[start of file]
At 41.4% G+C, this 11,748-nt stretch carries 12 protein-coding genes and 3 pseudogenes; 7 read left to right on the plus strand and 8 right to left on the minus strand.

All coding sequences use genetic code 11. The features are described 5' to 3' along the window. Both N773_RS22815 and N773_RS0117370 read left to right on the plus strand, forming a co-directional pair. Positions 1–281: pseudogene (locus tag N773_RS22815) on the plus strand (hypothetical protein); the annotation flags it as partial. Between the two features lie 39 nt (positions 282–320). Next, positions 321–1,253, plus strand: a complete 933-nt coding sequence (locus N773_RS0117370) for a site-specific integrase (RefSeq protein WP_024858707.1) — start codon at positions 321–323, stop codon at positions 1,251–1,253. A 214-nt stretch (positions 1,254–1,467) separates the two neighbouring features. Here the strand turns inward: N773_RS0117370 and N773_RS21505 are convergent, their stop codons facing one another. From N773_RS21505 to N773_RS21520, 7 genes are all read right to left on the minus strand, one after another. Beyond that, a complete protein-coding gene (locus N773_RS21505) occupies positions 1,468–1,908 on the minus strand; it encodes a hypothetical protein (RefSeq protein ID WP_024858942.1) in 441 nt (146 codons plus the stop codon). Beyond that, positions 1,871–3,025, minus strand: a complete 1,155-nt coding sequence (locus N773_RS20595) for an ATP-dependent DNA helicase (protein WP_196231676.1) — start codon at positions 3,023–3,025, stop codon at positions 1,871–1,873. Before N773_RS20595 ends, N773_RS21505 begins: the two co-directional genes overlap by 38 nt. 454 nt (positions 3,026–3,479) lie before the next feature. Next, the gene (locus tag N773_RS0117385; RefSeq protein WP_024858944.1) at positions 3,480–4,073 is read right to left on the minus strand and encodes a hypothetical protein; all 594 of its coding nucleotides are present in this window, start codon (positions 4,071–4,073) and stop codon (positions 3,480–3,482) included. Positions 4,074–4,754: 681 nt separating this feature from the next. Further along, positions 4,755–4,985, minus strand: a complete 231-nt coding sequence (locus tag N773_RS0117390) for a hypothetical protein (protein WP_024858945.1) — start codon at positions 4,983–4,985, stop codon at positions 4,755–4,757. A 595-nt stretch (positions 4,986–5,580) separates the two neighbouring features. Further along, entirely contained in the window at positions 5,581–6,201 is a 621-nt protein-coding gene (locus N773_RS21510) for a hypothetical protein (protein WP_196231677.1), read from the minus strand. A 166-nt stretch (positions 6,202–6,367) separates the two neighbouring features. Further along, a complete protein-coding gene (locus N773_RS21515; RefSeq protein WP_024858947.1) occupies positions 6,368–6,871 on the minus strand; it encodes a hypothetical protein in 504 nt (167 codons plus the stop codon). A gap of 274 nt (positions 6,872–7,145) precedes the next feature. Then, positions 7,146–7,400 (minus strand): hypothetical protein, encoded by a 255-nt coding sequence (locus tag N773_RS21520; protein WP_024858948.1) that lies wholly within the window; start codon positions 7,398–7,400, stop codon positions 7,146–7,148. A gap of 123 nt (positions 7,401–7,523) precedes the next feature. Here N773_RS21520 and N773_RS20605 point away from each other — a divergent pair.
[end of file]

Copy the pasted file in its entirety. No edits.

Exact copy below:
At 41.4% G+C, this 11,748-nt stretch carries 12 protein-coding genes and 3 pseudogenes; 7 read left to right on the plus strand and 8 right to left on the minus strand.

All coding sequences use genetic code 11. The features are described 5' to 3' along the window. Both N773_RS22815 and N773_RS0117370 read left to right on the plus strand, forming a co-directional pair. Positions 1–281: pseudogene (locus tag N773_RS22815) on the plus strand (hypothetical protein); the annotation flags it as partial. Between the two features lie 39 nt (positions 282–320). Next, positions 321–1,253, plus strand: a complete 933-nt coding sequence (locus N773_RS0117370) for a site-specific integrase (RefSeq protein WP_024858707.1) — start codon at positions 321–323, stop codon at positions 1,251–1,253. A 214-nt stretch (positions 1,254–1,467) separates the two neighbouring features. Here the strand turns inward: N773_RS0117370 and N773_RS21505 are convergent, their stop codons facing one another. From N773_RS21505 to N773_RS21520, 7 genes are all read right to left on the minus strand, one after another. Beyond that, a complete protein-coding gene (locus N773_RS21505) occupies positions 1,468–1,908 on the minus strand; it encodes a hypothetical protein (RefSeq protein ID WP_024858942.1) in 441 nt (146 codons plus the stop codon). Beyond that, positions 1,871–3,025, minus strand: a complete 1,155-nt coding sequence (locus N773_RS20595) for an ATP-dependent DNA helicase (protein WP_196231676.1) — start codon at positions 3,023–3,025, stop codon at positions 1,871–1,873. Before N773_RS20595 ends, N773_RS21505 begins: the two co-directional genes overlap by 38 nt. 454 nt (positions 3,026–3,479) lie before the next feature. Next, the gene (locus tag N773_RS0117385; RefSeq protein WP_024858944.1) at positions 3,480–4,073 is read right to left on the minus strand and encodes a hypothetical protein; all 594 of its coding nucleotides are present in this window, start codon (positions 4,071–4,073) and stop codon (positions 3,480–3,482) included. Positions 4,074–4,754: 681 nt separating this feature from the next. Further along, positions 4,755–4,985, minus strand: a complete 231-nt coding sequence (locus tag N773_RS0117390) for a hypothetical protein (protein WP_024858945.1) — start codon at positions 4,983–4,985, stop codon at positions 4,755–4,757. A 595-nt stretch (positions 4,986–5,580) separates the two neighbouring features. Further along, entirely contained in the window at positions 5,581–6,201 is a 621-nt protein-coding gene (locus N773_RS21510) for a hypothetical protein (protein WP_196231677.1), read from the minus strand. A 166-nt stretch (positions 6,202–6,367) separates the two neighbouring features. Further along, a complete protein-coding gene (locus N773_RS21515; RefSeq protein WP_024858947.1) occupies positions 6,368–6,871 on the minus strand; it encodes a hypothetical protein in 504 nt (167 codons plus the stop codon). A gap of 274 nt (positions 6,872–7,145) precedes the next feature. Then, positions 7,146–7,400 (minus strand): hypothetical protein, encoded by a 255-nt coding sequence (locus tag N773_RS21520; protein WP_024858948.1) that lies wholly within the window; start codon positions 7,398–7,400, stop codon positions 7,146–7,148. A gap of 123 nt (positions 7,401–7,523) precedes the next feature. Here N773_RS21520 and N773_RS20605 point away from each other — a divergent pair.